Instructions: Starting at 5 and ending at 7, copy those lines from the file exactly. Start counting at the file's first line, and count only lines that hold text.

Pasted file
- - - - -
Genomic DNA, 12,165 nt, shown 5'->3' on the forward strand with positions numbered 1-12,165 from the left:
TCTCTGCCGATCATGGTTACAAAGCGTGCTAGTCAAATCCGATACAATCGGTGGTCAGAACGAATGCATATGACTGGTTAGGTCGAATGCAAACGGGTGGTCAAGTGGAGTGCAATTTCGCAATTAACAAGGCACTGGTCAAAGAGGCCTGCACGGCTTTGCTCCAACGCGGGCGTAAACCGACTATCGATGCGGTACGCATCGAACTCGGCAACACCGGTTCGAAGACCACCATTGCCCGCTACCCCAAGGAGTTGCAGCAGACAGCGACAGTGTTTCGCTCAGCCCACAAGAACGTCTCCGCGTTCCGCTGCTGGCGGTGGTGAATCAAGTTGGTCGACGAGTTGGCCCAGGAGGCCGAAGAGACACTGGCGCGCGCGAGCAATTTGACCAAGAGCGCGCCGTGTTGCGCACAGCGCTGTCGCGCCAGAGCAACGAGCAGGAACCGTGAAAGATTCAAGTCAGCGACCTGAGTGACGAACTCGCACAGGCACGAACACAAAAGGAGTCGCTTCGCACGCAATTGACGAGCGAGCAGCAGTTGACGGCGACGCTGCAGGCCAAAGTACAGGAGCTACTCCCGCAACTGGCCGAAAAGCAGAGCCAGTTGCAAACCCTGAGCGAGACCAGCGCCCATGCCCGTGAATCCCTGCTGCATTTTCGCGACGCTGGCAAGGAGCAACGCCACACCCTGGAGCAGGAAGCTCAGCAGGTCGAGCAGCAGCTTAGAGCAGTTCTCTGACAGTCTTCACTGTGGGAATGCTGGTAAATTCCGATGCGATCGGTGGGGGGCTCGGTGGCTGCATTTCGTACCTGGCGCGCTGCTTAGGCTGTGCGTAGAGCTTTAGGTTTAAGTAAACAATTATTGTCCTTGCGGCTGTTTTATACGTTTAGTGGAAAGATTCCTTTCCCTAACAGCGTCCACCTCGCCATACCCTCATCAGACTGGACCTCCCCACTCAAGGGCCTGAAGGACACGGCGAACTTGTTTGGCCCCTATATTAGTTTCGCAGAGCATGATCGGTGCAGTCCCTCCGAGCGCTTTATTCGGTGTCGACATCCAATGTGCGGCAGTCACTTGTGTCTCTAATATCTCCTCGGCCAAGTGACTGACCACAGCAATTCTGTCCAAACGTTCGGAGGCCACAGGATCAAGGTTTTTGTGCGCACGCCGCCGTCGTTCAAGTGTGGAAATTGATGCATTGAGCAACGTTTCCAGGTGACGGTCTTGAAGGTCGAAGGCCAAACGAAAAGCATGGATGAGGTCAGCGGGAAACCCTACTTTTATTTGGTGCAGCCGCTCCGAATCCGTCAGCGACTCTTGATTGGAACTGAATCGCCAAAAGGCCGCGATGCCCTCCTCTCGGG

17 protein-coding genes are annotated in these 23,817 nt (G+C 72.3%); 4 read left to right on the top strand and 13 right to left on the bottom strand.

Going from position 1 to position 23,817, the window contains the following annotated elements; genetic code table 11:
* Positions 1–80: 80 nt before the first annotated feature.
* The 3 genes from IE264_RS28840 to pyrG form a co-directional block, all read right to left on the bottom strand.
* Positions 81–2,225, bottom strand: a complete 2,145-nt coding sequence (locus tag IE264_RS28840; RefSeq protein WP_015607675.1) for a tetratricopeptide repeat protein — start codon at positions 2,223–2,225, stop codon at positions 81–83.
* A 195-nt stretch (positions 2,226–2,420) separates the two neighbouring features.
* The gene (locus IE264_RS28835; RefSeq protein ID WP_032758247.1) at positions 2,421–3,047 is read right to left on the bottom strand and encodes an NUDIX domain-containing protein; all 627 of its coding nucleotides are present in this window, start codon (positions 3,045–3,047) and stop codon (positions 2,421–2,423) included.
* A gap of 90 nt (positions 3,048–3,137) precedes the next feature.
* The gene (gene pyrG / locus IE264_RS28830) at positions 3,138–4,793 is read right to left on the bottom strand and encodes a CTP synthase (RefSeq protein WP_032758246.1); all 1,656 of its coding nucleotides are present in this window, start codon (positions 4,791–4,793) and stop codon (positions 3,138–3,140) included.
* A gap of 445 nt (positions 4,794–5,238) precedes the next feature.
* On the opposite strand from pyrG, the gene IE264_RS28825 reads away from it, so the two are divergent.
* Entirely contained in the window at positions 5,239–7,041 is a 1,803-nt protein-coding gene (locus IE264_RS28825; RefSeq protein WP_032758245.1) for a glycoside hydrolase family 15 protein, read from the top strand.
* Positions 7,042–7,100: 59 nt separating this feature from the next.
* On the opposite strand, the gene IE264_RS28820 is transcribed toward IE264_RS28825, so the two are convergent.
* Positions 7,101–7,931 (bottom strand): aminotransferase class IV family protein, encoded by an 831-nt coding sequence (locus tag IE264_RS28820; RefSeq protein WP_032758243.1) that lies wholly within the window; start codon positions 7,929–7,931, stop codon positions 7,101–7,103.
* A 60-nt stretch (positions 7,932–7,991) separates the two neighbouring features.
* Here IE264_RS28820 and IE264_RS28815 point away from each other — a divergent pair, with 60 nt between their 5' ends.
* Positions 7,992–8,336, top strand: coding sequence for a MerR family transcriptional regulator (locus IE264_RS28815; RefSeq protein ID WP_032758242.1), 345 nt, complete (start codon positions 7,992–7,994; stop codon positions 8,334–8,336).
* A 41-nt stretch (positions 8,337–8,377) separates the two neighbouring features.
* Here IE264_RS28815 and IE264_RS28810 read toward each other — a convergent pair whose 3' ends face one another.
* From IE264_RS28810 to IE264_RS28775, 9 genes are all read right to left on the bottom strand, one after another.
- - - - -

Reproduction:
* Positions 1–80: 80 nt before the first annotated feature.
* The 3 genes from IE264_RS28840 to pyrG form a co-directional block, all read right to left on the bottom strand.
* Positions 81–2,225, bottom strand: a complete 2,145-nt coding sequence (locus tag IE264_RS28840; RefSeq protein WP_015607675.1) for a tetratricopeptide repeat protein — start codon at positions 2,223–2,225, stop codon at positions 81–83.